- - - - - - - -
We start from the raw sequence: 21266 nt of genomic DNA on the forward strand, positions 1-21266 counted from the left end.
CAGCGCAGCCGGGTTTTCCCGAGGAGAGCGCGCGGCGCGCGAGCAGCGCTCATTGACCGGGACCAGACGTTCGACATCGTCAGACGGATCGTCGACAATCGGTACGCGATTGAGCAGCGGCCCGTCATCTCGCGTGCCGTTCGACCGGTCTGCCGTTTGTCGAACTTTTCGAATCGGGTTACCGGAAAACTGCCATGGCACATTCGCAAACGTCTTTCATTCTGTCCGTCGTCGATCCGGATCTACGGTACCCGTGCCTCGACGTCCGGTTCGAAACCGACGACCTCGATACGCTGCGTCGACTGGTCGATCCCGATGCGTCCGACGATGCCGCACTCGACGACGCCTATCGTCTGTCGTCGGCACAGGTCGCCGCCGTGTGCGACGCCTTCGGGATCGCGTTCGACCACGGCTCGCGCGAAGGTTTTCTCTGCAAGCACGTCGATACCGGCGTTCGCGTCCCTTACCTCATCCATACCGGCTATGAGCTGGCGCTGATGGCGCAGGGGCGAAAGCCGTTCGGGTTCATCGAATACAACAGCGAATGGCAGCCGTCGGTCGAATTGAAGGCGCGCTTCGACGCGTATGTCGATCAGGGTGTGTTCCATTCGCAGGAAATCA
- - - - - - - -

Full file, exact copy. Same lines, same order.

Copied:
We start from the raw sequence: 21266 nt of genomic DNA on the forward strand, positions 1-21266 counted from the left end.
CAGCGCAGCCGGGTTTTCCCGAGGAGAGCGCGCGGCGCGCGAGCAGCGCTCATTGACCGGGACCAGACGTTCGACATCGTCAGACGGATCGTCGACAATCGGTACGCGATTGAGCAGCGGCCCGTCATCTCGCGTGCCGTTCGACCGGTCTGCCGTTTGTCGAACTTTTCGAATCGGGTTACCGGAAAACTGCCATGGCACATTCGCAAACGTCTTTCATTCTGTCCGTCGTCGATCCGGATCTACGGTACCCGTGCCTCGACGTCCGGTTCGAAACCGACGACCTCGATACGCTGCGTCGACTGGTCGATCCCGATGCGTCCGACGATGCCGCACTCGACGACGCCTATCGTCTGTCGTCGGCACAGGTCGCCGCCGTGTGCGACGCCTTCGGGATCGCGTTCGACCACGGCTCGCGCGAAGGTTTTCTCTGCAAGCACGTCGATACCGGCGTTCGCGTCCCTTACCTCATCCATACCGGCTATGAGCTGGCGCTGATGGCGCAGGGGCGAAAGCCGTTCGGGTTCATCGAATACAACAGCGAATGGCAGCCGTCGGTCGAATTGAAGGCGCGCTTCGACGCGTATGTCGATCAGGGTGTGTTCCATTCGCAGGAAATCA